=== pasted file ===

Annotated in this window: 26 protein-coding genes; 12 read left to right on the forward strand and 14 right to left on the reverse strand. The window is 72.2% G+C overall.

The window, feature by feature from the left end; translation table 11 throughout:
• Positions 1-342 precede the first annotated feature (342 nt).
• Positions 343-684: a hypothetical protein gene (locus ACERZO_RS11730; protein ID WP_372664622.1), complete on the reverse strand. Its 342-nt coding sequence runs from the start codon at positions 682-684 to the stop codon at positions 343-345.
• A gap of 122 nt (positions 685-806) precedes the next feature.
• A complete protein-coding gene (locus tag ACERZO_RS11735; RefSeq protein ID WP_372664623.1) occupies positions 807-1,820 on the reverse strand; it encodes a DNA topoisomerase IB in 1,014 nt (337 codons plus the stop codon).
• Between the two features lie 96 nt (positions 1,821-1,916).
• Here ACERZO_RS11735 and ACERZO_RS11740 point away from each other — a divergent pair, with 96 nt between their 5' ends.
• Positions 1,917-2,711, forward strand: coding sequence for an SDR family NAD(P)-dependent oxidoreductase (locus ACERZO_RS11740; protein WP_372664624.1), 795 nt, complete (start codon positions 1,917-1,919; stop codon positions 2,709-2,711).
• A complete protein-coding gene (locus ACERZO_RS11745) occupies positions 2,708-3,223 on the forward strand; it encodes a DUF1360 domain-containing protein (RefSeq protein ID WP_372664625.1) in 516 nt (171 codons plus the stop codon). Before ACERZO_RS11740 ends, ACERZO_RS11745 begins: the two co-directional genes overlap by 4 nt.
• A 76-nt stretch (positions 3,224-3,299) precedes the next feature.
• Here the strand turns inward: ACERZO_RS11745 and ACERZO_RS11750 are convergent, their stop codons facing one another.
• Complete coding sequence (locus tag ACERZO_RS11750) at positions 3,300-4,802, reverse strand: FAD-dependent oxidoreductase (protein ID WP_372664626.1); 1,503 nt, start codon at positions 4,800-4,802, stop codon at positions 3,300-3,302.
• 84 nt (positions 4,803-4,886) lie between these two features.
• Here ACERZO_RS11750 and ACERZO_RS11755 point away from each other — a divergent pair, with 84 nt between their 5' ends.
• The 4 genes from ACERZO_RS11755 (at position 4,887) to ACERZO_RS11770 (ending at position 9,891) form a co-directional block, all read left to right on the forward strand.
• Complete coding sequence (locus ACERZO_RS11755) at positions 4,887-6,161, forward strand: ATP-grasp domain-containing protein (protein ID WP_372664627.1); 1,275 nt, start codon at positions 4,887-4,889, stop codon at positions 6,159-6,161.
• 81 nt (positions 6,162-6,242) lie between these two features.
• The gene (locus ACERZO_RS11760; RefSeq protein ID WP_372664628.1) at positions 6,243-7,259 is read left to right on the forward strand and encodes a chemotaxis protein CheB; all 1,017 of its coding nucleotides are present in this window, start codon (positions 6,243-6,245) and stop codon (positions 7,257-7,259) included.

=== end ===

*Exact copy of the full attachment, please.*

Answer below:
Annotated in this window: 26 protein-coding genes; 12 read left to right on the forward strand and 14 right to left on the reverse strand. The window is 72.2% G+C overall.

The window, feature by feature from the left end; translation table 11 throughout:
• Positions 1-342 precede the first annotated feature (342 nt).
• Positions 343-684: a hypothetical protein gene (locus ACERZO_RS11730; protein ID WP_372664622.1), complete on the reverse strand. Its 342-nt coding sequence runs from the start codon at positions 682-684 to the stop codon at positions 343-345.
• A gap of 122 nt (positions 685-806) precedes the next feature.
• A complete protein-coding gene (locus tag ACERZO_RS11735; RefSeq protein ID WP_372664623.1) occupies positions 807-1,820 on the reverse strand; it encodes a DNA topoisomerase IB in 1,014 nt (337 codons plus the stop codon).
• Between the two features lie 96 nt (positions 1,821-1,916).
• Here ACERZO_RS11735 and ACERZO_RS11740 point away from each other — a divergent pair, with 96 nt between their 5' ends.
• Positions 1,917-2,711, forward strand: coding sequence for an SDR family NAD(P)-dependent oxidoreductase (locus ACERZO_RS11740; protein WP_372664624.1), 795 nt, complete (start codon positions 1,917-1,919; stop codon positions 2,709-2,711).
• A complete protein-coding gene (locus ACERZO_RS11745) occupies positions 2,708-3,223 on the forward strand; it encodes a DUF1360 domain-containing protein (RefSeq protein ID WP_372664625.1) in 516 nt (171 codons plus the stop codon). Before ACERZO_RS11740 ends, ACERZO_RS11745 begins: the two co-directional genes overlap by 4 nt.
• A 76-nt stretch (positions 3,224-3,299) precedes the next feature.
• Here the strand turns inward: ACERZO_RS11745 and ACERZO_RS11750 are convergent, their stop codons facing one another.
• Complete coding sequence (locus tag ACERZO_RS11750) at positions 3,300-4,802, reverse strand: FAD-dependent oxidoreductase (protein ID WP_372664626.1); 1,503 nt, start codon at positions 4,800-4,802, stop codon at positions 3,300-3,302.
• 84 nt (positions 4,803-4,886) lie between these two features.
• Here ACERZO_RS11750 and ACERZO_RS11755 point away from each other — a divergent pair, with 84 nt between their 5' ends.
• The 4 genes from ACERZO_RS11755 (at position 4,887) to ACERZO_RS11770 (ending at position 9,891) form a co-directional block, all read left to right on the forward strand.
• Complete coding sequence (locus ACERZO_RS11755) at positions 4,887-6,161, forward strand: ATP-grasp domain-containing protein (protein ID WP_372664627.1); 1,275 nt, start codon at positions 4,887-4,889, stop codon at positions 6,159-6,161.
• 81 nt (positions 6,162-6,242) lie between these two features.
• The gene (locus ACERZO_RS11760; RefSeq protein ID WP_372664628.1) at positions 6,243-7,259 is read left to right on the forward strand and encodes a chemotaxis protein CheB; all 1,017 of its coding nucleotides are present in this window, start codon (positions 6,243-6,245) and stop codon (positions 7,257-7,259) included.